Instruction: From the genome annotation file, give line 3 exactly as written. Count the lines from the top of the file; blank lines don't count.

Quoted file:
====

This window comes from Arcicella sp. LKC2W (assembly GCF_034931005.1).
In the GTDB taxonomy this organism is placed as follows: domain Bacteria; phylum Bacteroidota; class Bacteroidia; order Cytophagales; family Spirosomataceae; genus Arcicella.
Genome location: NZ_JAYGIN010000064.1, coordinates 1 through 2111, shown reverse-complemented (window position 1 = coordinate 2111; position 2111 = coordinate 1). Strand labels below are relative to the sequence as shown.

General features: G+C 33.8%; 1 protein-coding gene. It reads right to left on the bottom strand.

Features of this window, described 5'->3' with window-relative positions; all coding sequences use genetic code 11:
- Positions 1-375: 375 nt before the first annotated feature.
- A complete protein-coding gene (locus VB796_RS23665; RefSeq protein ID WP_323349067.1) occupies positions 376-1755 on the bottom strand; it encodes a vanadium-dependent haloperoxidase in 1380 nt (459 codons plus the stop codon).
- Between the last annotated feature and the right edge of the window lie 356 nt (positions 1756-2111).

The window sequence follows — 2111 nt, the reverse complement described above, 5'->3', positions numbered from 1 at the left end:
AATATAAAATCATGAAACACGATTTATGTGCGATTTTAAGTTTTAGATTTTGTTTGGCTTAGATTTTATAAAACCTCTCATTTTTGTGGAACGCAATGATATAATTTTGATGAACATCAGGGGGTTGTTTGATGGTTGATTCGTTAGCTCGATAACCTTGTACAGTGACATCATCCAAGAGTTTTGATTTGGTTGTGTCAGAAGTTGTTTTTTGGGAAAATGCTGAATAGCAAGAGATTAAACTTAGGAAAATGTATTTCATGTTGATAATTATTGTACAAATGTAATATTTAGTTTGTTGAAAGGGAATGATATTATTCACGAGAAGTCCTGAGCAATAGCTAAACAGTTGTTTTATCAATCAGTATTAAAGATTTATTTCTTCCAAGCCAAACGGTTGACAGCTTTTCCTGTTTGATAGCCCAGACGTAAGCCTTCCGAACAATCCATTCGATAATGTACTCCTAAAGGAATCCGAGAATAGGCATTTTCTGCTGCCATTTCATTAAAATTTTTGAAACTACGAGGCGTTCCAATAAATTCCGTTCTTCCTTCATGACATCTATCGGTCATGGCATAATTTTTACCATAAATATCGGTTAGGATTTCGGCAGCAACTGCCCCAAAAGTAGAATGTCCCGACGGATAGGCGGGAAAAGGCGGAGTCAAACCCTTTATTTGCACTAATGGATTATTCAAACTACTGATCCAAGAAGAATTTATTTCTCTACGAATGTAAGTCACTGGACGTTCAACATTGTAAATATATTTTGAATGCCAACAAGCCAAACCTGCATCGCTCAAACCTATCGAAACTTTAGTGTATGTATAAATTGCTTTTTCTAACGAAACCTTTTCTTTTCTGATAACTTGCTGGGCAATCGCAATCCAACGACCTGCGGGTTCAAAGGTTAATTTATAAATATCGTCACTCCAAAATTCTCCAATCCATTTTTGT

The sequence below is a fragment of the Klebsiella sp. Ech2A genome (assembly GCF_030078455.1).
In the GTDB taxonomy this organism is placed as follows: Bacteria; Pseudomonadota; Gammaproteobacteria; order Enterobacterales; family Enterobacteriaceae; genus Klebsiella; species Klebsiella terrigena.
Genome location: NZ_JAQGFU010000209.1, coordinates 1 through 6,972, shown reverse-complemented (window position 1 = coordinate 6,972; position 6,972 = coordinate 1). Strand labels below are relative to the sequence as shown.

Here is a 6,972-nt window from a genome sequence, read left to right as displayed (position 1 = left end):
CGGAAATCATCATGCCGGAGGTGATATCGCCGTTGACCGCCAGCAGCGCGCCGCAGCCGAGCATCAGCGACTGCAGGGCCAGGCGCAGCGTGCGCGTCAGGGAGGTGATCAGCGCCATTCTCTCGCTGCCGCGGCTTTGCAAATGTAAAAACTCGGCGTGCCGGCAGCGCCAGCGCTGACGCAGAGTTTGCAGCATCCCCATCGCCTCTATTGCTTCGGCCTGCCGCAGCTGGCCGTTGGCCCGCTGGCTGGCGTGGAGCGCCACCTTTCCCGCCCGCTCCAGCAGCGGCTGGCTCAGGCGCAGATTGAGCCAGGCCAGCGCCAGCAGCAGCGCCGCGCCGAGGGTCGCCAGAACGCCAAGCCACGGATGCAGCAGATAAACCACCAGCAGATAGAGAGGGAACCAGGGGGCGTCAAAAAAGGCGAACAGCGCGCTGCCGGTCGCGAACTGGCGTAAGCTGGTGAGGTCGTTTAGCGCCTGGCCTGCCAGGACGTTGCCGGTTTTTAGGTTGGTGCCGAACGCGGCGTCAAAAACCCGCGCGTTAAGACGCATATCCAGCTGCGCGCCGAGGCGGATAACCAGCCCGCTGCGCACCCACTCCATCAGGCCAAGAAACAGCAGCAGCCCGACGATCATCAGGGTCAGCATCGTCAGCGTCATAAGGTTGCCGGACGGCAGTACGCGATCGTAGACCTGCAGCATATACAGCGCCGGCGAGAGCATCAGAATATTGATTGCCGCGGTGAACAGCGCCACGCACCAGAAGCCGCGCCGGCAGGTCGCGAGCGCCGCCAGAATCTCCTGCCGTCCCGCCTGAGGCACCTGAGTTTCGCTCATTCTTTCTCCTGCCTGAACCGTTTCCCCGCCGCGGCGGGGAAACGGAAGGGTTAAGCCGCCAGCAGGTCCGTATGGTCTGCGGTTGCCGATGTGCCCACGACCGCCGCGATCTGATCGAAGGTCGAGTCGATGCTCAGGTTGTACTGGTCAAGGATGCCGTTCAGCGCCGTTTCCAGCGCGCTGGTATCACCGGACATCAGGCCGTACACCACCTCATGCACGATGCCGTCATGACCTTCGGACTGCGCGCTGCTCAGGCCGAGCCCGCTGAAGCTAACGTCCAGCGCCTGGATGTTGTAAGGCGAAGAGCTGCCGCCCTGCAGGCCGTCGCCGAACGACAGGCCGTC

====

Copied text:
Genome location: NZ_JAYGIN010000064.1, coordinates 1 through 2111, shown reverse-complemented (window position 1 = coordinate 2111; position 2111 = coordinate 1). Strand labels below are relative to the sequence as shown.